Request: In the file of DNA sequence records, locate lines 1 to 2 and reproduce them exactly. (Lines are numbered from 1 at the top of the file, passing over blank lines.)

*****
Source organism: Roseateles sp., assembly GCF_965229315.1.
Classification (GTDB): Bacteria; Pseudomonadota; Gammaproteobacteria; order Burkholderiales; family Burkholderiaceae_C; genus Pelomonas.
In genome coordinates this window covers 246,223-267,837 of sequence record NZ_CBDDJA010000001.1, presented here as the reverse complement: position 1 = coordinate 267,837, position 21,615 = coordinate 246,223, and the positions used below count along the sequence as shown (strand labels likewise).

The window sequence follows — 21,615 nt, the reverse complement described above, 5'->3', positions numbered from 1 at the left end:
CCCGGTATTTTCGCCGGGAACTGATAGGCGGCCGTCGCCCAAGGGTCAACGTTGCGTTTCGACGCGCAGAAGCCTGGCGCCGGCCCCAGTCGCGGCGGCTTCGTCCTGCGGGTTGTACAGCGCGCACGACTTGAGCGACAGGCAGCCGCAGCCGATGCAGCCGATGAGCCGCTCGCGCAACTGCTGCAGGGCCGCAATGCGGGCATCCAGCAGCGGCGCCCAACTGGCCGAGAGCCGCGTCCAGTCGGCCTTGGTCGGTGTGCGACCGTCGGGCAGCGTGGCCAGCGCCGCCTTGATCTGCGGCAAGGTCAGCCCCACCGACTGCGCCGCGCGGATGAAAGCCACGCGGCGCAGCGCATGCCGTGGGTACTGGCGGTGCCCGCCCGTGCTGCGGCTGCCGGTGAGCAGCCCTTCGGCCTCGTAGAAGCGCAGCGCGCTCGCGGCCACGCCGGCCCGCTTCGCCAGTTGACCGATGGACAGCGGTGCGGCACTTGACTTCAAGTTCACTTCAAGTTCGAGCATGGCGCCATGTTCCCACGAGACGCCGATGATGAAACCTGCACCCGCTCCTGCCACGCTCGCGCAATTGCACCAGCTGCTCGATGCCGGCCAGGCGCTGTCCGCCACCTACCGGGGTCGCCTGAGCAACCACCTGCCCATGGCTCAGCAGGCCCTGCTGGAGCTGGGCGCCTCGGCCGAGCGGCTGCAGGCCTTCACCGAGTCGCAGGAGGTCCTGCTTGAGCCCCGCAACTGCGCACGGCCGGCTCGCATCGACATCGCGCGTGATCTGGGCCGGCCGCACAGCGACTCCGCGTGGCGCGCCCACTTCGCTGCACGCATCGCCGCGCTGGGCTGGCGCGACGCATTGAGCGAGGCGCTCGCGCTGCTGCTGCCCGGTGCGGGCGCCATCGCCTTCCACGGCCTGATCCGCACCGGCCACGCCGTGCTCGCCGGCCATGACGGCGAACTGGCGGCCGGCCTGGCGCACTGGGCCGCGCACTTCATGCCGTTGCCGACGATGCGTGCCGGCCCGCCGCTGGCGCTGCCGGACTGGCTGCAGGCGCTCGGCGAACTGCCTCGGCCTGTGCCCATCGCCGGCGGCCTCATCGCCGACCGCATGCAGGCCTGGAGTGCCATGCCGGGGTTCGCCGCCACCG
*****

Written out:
Source organism: Roseateles sp., assembly GCF_965229315.1.
Classification (GTDB): Bacteria; Pseudomonadota; Gammaproteobacteria; order Burkholderiales; family Burkholderiaceae_C; genus Pelomonas.